The vineyard year at Kick Ranch began last week with pruning and pruning always begins with a plan. It’s one of the most important things we do in the vineyard because it sets the stage for future crop levels — both quality and quantity. With pruning, we focus the growth of our vines where we want it, and this determines how much fruit a vine will have.
Prior to the pruning process, I met with my vineyard managers Glenn Alexander and Tony Bugica to agree on our pruning plan. At Kick, the variety of grape, location, health of the vines and this year, concerns about the lack of rainfall so far this winter, all play a role in the decision on how to best prune. We are “pruning small” this year to reduce the number of buds that will become clusters of grapes. This will help concentrate the vine’s energy on fewer grape clusters and help us reduce water demand.
Pruning has a direct impact on both the current year’s harvest and the following year’s crop, since the buds are also actually deciding how many bunches and shoots they’ll put out the following year. The main types of pruning done at Kick Ranch are cane and cordon pruning.
Up to four new canes from the previous year are trained onto the wires out to each side of the trunk (two per side, ideally), to a point midway to the next vine. Each of these canes will have 8-10 buds. This is a much more time-consuming pruning process than cordon pruning, as you need to make a decision vine-by-vine on the best canes to keep in order to create the right shape and fruitfulness.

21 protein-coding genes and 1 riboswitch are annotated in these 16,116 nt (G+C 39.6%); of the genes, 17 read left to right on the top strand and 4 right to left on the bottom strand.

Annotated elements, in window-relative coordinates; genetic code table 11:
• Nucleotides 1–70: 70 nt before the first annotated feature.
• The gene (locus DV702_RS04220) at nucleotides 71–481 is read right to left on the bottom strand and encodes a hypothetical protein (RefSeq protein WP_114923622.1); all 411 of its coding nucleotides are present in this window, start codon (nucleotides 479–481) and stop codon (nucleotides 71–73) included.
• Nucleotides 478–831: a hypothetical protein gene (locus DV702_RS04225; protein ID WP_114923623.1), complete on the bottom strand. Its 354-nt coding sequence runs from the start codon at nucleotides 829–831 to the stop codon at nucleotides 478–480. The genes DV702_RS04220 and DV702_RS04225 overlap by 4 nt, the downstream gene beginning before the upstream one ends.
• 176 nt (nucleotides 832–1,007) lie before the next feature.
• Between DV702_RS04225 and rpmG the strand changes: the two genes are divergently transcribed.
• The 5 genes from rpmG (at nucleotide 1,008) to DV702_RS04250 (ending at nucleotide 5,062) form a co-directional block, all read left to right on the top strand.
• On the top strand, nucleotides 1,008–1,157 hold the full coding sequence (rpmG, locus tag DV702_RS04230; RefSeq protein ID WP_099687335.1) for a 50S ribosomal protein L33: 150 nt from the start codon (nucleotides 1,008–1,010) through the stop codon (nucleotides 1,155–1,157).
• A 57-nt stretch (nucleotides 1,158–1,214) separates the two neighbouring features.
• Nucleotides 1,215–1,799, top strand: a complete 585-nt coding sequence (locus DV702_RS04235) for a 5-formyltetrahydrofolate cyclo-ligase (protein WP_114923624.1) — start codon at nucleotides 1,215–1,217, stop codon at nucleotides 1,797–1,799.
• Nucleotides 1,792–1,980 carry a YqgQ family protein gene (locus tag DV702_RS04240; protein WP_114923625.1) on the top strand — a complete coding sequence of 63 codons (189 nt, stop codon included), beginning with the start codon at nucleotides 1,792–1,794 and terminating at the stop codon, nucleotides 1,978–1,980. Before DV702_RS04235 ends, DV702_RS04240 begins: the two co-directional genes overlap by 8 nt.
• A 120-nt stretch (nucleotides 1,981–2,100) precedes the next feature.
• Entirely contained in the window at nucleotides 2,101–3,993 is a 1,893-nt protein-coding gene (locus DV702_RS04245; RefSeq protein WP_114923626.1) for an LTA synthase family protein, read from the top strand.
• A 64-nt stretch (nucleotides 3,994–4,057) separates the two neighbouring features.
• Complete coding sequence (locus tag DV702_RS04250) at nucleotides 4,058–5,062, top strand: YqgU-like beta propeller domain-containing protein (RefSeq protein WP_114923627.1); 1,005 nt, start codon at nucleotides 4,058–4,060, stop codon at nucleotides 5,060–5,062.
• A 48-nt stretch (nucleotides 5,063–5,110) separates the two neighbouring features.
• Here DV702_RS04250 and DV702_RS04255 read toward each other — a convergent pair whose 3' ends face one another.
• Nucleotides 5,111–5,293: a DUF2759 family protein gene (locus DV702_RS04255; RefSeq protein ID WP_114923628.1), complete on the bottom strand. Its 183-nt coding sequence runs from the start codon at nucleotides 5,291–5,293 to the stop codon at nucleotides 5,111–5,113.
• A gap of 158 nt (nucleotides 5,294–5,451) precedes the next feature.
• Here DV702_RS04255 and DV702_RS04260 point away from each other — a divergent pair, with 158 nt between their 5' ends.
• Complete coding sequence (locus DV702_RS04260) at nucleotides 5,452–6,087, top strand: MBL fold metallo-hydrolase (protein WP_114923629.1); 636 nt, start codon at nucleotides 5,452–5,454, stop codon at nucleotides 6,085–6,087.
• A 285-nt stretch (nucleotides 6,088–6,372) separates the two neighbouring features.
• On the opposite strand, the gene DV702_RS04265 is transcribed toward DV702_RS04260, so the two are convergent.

The old wood remains trained on the wires, and the spurs on the arms of the vine are the fruiting wood. The previous year’s spur will have produced two canes. Typically, the lowest of these two canes will be used and pruned down to the lowest two buds on it; the higher cane will be cut down below its lowest bud. In this way, a new spur (with two buds and two bunches per bud) is created each year.
We cane prune our Sauvignon Blanc vines and also our Grenache, Mourvedre and Cinsault vines. We cordon prune our Petite Sirah and Viognier. For our Sirah, we are experimenting with moving from cordon to cane pruning for some of the Kick winery clients, including Overland Wines.
But whatever method is used, pruning is all about balance: Deciding just the right amount of fruit each vine at Kick Ranch can comfortably ripen to perfection for Overland Wines and all of our Kick Ranch winery clients.